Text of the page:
Photo by Bill Cramer/Wonderful Machine
At a time when 3,600 Pennsylvania seniors are on waiting lists for in-home care, state lottery money that could end the wait is being diverted to less popular and more costly nursing home care — a shift that upsets some advocates.
Pennsylvania has the only lottery in the country whose proceeds exclusively benefit older people, funding adult day care, in-home personal care, meal delivery, tax rebates, transportation and other programs that help people stay in their homes. But during the past six years, the state has channeled millions of dollars in lottery funds to plug holes in the Medicaid nursing home program.
In his budget proposal for 2012-13, Gov. Tom Corbett (R) proposed increasing the amount of lottery money going to Medicaid from $178 million to $250 million. The total amount of lottery money spent on older people last year was just over $1 billion.
Money intended for home care
"The thing that is frustrating is that we have this great program paid by lottery dollars to keep people in their homes," said Ray Landis, advocacy manager of AARP Pennsylvania. "It helps people at early stages get assistance so they can delay going to a nursing home. We know nursing homes are the most expensive form of long-term care. We know people don't want to go to nursing homes."
Is the state "raiding" money from the lottery pool to pay for nursing homes? The answer depends on whom you ask. Some senior advocates say yes; state officials say no.
While using lottery money to fund Medicaid is legal, Landis said it violates the lottery's founding spirit. From 1971 — when the Pennsylvania Lottery began — until 2006, no lottery funds went to nursing homes. The lottery's proceeds originally provided property tax relief for older residents and then were used for other programs to help them continue living in their homes.
One of the most popular programs today is PennCARE, which funds personal care aides, adult day care, meal delivery and other home-based care, distributed through county Area Agencies on Aging. During the 2010-11 fiscal year, the $248 million PennCARE program helped nearly 458,000 people. The availability of services varies county by county.
"There are people who are going to die or go into a nursing home unnecessarily before they get off the [PennCARE] waiting list," said Crystal Lowe, executive director of the Pennsylvania Association of Area Agencies on Aging. "There are well over 1,000 people on it in Philadelphia County."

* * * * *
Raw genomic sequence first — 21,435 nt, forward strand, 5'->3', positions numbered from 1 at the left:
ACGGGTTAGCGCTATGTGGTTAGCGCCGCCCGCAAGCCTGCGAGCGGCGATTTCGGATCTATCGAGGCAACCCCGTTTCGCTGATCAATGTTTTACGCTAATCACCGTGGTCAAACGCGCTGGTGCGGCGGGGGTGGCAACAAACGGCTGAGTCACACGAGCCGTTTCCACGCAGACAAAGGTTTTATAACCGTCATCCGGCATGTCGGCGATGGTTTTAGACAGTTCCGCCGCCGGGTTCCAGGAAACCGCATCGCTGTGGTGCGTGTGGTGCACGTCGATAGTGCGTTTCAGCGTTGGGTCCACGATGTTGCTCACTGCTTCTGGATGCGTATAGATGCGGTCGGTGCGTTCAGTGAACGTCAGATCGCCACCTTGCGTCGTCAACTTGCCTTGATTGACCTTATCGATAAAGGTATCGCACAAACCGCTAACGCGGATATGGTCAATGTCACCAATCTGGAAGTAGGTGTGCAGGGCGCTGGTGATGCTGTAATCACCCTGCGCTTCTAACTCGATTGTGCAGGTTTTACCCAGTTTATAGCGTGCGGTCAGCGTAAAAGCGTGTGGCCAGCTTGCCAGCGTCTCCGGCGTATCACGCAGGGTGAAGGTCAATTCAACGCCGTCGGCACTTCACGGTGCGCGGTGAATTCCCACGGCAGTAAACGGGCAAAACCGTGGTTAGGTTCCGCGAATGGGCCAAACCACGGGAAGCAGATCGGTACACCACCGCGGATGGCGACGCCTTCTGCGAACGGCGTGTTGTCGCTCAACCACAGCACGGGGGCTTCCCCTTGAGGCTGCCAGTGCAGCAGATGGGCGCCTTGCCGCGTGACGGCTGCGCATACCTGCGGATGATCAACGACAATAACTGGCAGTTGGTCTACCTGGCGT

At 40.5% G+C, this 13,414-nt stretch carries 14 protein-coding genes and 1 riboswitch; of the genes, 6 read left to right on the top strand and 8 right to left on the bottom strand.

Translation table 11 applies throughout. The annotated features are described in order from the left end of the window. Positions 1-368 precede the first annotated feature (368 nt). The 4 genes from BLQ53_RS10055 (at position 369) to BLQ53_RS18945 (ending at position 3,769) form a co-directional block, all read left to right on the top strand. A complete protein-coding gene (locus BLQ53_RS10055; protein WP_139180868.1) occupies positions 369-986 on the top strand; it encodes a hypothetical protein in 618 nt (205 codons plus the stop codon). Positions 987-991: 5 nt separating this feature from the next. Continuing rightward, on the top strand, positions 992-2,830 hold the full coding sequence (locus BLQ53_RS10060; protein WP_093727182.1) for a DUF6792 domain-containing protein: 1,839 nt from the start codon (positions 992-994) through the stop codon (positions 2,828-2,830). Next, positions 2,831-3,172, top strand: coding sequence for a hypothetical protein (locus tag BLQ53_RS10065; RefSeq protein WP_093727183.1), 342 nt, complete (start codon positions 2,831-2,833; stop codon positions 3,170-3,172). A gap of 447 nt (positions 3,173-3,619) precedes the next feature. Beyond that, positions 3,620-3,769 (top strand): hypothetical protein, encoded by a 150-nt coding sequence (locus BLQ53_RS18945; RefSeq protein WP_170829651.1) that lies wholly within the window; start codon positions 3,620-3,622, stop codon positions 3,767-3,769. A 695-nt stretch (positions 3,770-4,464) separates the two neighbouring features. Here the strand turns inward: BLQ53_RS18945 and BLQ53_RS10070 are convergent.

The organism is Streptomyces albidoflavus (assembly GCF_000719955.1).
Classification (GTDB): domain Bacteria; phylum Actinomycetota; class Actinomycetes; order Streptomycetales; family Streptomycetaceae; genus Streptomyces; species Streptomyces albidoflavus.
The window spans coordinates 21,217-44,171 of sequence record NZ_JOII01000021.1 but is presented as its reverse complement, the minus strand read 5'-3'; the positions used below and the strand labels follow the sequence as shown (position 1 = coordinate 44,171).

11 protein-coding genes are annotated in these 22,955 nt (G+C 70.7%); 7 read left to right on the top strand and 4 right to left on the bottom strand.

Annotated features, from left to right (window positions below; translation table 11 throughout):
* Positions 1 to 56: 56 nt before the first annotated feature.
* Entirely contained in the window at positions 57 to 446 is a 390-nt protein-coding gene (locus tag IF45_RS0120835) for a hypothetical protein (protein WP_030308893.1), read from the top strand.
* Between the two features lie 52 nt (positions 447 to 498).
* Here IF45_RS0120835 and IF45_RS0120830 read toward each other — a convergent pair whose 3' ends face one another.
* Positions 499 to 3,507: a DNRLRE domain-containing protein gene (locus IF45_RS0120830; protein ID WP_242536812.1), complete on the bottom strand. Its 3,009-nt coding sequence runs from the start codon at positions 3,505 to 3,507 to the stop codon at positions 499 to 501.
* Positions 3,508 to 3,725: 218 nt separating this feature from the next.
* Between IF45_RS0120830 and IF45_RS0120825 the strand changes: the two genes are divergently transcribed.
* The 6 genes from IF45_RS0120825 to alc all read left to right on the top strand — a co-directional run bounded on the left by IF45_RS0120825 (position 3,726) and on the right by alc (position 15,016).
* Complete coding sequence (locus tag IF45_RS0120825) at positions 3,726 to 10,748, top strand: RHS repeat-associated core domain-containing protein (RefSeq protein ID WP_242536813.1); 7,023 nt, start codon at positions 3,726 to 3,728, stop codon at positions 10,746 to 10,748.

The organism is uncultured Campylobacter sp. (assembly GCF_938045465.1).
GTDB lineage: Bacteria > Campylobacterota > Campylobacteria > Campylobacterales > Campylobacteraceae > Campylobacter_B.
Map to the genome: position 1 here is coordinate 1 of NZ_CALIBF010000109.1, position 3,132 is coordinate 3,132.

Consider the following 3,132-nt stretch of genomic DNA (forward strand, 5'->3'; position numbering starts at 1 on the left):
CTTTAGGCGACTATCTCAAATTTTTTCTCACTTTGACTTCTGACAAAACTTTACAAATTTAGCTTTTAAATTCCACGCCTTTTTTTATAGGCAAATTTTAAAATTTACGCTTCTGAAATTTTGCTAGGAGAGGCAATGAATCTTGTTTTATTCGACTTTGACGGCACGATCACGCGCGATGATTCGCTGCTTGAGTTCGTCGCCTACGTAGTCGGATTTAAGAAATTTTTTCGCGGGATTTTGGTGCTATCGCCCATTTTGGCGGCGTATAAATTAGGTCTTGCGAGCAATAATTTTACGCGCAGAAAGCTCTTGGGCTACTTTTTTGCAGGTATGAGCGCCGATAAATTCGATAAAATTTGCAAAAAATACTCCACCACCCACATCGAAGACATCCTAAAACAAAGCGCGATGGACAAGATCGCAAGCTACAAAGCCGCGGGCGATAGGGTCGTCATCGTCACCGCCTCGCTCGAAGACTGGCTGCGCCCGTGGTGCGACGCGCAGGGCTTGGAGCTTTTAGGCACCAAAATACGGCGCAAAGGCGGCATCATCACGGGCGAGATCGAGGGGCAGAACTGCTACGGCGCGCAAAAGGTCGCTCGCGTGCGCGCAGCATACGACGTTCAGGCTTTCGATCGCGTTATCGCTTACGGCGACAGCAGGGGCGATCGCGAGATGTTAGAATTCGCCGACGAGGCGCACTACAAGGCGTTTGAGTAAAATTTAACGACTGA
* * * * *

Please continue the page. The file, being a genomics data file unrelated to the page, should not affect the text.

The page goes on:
Other counties have dropped services such as home maintenance, she said. As for the use of lottery money for nursing home care, Lowe said, "there is nothing statutorily that says they can't do it. Nursing homes do support older people. But do I prefer that? No."
Kathy Cubit, director of advocacy initiatives for the Philadelphia-based Center for Advocacy for the Rights and Interests of the Elderly, said Medicaid nursing home funding "addresses the needs of the elderly, but it is not what we see as the intent of the lottery. Medicaid is an entitlement. It is a slippery slope if we continue to fund entitlements; all these programs that keep people in their homes are going to suffer."
Roy Afflerbach, a lobbyist for the Pennsylvania Association of Senior Centers and the Pennsylvania Adult Day Services Association, supports spending more lottery money on in-home care to eliminate the waiting list. "But I don't have a problem with helping out seniors in need of nursing home care. I can't take that hard of a line."
State officials said using lottery money for Medicaid helps older people receive the full continuum of care.
"There is a need to support care for persons receiving home- and community-based services and also for our citizens who reside in nursing homes," said Christina Reese, press secretary for the Department of Aging. "Both sectors will face challenges in this difficult budget year."
AARP Pennsylvania and other members of the Pennsylvania Senior Support Coalition want the state to use about $16 million of the lottery's $75 million in reserves to eliminate in-home care waiting lists. But the Governor's Budget Office said the reserves are necessary to continue funding the programs it covers in case lottery revenues fall short.
Cristina Rouvalis is a freelance writer based in Pittsburgh.
Also of interest: Lopsided long-term care spending.
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